70th Anniversary of Girl About Town

Forgotten NBC musical variety show Girl About Town, hosted by Kyle MacDonnell, premiered 70 years ago today in 1948. It was Kyle’s second television series on NBC–the first was the original incarnation of For Your Pleasure. Sponsored by Bates Fabrics, Girl About Town ran for 43 episodes between September 1948 and June 1949.

Girl About Town gave viewers the impression Kyle was running around New York City performing in night clubs and other venues. Actor Johnny Downs played her “press agent” who booked her performances around New York City. Earl Wrightson replaced Downs in October or November 1948. The Norman Paris Trio served as Kyle’s band.

Scan of a black-and-white advertisement for Girl About Town.
Advertisement for Girl About Town, Circa September 1948

Singer Tommy Dorsey, dancers Ellsworth and Fairchild, and dancers Pancho and Diane were just a few of the guests seen on Girl About Town.

The show aired live on NBC’s Eastern network. As early as January 1949, NBC shipped kinescope recordings to Chicago for broadcast over the network’s Midwest network on a delayed basis. Unfortunately, the odds of any of those kinecopes surviving nearly seven decades later is slim to none.

Learn more about Kyle MacDonnell and Girl About Town in my article Kyle MacDonnell: TV’s Forgotten Star.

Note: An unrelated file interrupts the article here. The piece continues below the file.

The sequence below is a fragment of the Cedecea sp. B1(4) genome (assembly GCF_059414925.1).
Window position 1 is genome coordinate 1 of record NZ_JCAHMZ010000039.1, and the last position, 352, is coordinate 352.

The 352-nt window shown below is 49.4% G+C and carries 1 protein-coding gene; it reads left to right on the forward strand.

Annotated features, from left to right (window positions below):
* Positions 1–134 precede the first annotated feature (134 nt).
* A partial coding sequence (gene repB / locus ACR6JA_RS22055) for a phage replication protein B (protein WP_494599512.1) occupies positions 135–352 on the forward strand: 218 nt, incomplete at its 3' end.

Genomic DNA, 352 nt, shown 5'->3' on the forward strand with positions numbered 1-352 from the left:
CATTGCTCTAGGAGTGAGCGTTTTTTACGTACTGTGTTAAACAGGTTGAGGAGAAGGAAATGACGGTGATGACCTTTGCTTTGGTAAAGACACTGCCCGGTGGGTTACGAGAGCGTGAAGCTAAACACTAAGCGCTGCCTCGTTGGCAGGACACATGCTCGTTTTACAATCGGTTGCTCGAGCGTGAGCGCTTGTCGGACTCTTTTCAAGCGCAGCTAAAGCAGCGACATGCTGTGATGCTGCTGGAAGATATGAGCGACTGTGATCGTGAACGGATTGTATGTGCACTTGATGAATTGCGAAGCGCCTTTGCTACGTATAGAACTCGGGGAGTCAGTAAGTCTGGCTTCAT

2 Replies to “70th Anniversary of Girl About Town”

  1. For me the most remarkable part of this article is learning that an early TV show was sponsored by a fabric company. I’m old enough to remember when you could actually save money by sewing your own clothes, and though I vaguely remember seeing a few Singer sewing machine commercials, it never occurred to me that a fabric company would have ever advertised on television.

    Thanks for the article — and the advertisement illustration.

    1. It seems the manufacturing company shut down in 2001. There is a fabric store connected to it.
      https://www.batesmillstore.com/pages/our-story

      I don’t suppose their ads are all that different now from the manufacturer “ads” like Dupont that show up on PBS. Fabricland use to run a lot of ads on TV, but that’s a store. However, fabric is the sort of thing only found in specialty stores (and online) now. You just don’t have the outlets like Woolworth selling them or even still existing.

      The advertising of early TV is very similar to the advertising now found on many YouTube channels. There’s a single manufacturer promoting the show. I also have to wonder how many of those will become lost in future years. Early TV was valued about the same as YouTube videos are now.

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